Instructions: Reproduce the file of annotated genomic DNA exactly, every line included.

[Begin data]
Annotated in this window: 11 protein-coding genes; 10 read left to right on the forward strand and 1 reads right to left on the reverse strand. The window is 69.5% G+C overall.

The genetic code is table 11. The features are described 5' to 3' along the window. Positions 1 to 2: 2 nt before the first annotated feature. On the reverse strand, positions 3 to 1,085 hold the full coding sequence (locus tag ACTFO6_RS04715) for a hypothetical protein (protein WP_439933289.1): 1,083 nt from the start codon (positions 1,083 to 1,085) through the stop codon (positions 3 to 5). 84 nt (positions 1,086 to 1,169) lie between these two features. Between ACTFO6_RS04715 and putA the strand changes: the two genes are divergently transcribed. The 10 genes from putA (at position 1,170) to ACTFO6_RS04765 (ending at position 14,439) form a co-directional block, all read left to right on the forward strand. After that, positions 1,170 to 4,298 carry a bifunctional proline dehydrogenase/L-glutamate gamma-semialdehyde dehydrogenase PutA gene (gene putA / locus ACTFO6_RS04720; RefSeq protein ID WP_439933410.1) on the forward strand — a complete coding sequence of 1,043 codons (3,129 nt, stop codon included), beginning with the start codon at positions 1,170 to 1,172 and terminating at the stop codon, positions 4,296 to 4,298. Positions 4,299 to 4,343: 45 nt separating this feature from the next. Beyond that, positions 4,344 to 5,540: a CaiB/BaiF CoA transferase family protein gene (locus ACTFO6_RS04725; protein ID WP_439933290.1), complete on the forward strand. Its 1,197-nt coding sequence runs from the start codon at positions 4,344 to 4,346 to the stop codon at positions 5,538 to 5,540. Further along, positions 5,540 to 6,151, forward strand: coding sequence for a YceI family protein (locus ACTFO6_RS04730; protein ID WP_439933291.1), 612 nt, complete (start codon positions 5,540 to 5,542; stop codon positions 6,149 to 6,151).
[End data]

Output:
Annotated in this window: 11 protein-coding genes; 10 read left to right on the forward strand and 1 reads right to left on the reverse strand. The window is 69.5% G+C overall.

The genetic code is table 11. The features are described 5' to 3' along the window. Positions 1 to 2: 2 nt before the first annotated feature. On the reverse strand, positions 3 to 1,085 hold the full coding sequence (locus tag ACTFO6_RS04715) for a hypothetical protein (protein WP_439933289.1): 1,083 nt from the start codon (positions 1,083 to 1,085) through the stop codon (positions 3 to 5). 84 nt (positions 1,086 to 1,169) lie between these two features. Between ACTFO6_RS04715 and putA the strand changes: the two genes are divergently transcribed. The 10 genes from putA (at position 1,170) to ACTFO6_RS04765 (ending at position 14,439) form a co-directional block, all read left to right on the forward strand. After that, positions 1,170 to 4,298 carry a bifunctional proline dehydrogenase/L-glutamate gamma-semialdehyde dehydrogenase PutA gene (gene putA / locus ACTFO6_RS04720; RefSeq protein ID WP_439933410.1) on the forward strand — a complete coding sequence of 1,043 codons (3,129 nt, stop codon included), beginning with the start codon at positions 1,170 to 1,172 and terminating at the stop codon, positions 4,296 to 4,298. Positions 4,299 to 4,343: 45 nt separating this feature from the next. Beyond that, positions 4,344 to 5,540: a CaiB/BaiF CoA transferase family protein gene (locus ACTFO6_RS04725; protein ID WP_439933290.1), complete on the forward strand. Its 1,197-nt coding sequence runs from the start codon at positions 4,344 to 4,346 to the stop codon at positions 5,538 to 5,540. Further along, positions 5,540 to 6,151, forward strand: coding sequence for a YceI family protein (locus ACTFO6_RS04730; protein ID WP_439933291.1), 612 nt, complete (start codon positions 5,540 to 5,542; stop codon positions 6,149 to 6,151).